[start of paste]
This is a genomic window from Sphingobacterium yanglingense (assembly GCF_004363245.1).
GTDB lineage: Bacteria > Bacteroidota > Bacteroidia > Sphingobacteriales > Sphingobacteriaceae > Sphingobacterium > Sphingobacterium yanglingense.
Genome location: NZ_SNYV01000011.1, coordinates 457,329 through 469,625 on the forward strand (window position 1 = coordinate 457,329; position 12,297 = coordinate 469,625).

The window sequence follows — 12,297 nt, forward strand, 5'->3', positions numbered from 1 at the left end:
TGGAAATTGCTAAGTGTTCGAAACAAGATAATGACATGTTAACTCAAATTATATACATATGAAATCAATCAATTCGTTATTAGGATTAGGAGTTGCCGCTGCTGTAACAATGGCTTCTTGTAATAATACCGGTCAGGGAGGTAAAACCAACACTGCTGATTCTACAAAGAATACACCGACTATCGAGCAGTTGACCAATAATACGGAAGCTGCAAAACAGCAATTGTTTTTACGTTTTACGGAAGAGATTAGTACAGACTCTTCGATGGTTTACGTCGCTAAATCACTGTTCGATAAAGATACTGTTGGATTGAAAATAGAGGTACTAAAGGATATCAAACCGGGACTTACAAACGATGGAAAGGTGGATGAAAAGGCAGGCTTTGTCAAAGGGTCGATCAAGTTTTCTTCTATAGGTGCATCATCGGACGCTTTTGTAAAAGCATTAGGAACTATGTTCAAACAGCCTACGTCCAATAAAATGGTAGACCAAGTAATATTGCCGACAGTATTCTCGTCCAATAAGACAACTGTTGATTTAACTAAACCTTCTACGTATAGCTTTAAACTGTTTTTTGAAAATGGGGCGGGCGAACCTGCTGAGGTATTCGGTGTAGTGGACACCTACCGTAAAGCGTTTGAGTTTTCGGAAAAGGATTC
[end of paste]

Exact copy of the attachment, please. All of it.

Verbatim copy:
This is a genomic window from Sphingobacterium yanglingense (assembly GCF_004363245.1).
GTDB lineage: Bacteria > Bacteroidota > Bacteroidia > Sphingobacteriales > Sphingobacteriaceae > Sphingobacterium > Sphingobacterium yanglingense.
Genome location: NZ_SNYV01000011.1, coordinates 457,329 through 469,625 on the forward strand (window position 1 = coordinate 457,329; position 12,297 = coordinate 469,625).

The window sequence follows — 12,297 nt, forward strand, 5'->3', positions numbered from 1 at the left end:
TGGAAATTGCTAAGTGTTCGAAACAAGATAATGACATGTTAACTCAAATTATATACATATGAAATCAATCAATTCGTTATTAGGATTAGGAGTTGCCGCTGCTGTAACAATGGCTTCTTGTAATAATACCGGTCAGGGAGGTAAAACCAACACTGCTGATTCTACAAAGAATACACCGACTATCGAGCAGTTGACCAATAATACGGAAGCTGCAAAACAGCAATTGTTTTTACGTTTTACGGAAGAGATTAGTACAGACTCTTCGATGGTTTACGTCGCTAAATCACTGTTCGATAAAGATACTGTTGGATTGAAAATAGAGGTACTAAAGGATATCAAACCGGGACTTACAAACGATGGAAAGGTGGATGAAAAGGCAGGCTTTGTCAAAGGGTCGATCAAGTTTTCTTCTATAGGTGCATCATCGGACGCTTTTGTAAAAGCATTAGGAACTATGTTCAAACAGCCTACGTCCAATAAAATGGTAGACCAAGTAATATTGCCGACAGTATTCTCGTCCAATAAGACAACTGTTGATTTAACTAAACCTTCTACGTATAGCTTTAAACTGTTTTTTGAAAATGGGGCGGGCGAACCTGCTGAGGTATTCGGTGTAGTGGACACCTACCGTAAAGCGTTTGAGTTTTCGGAAAAGGATTC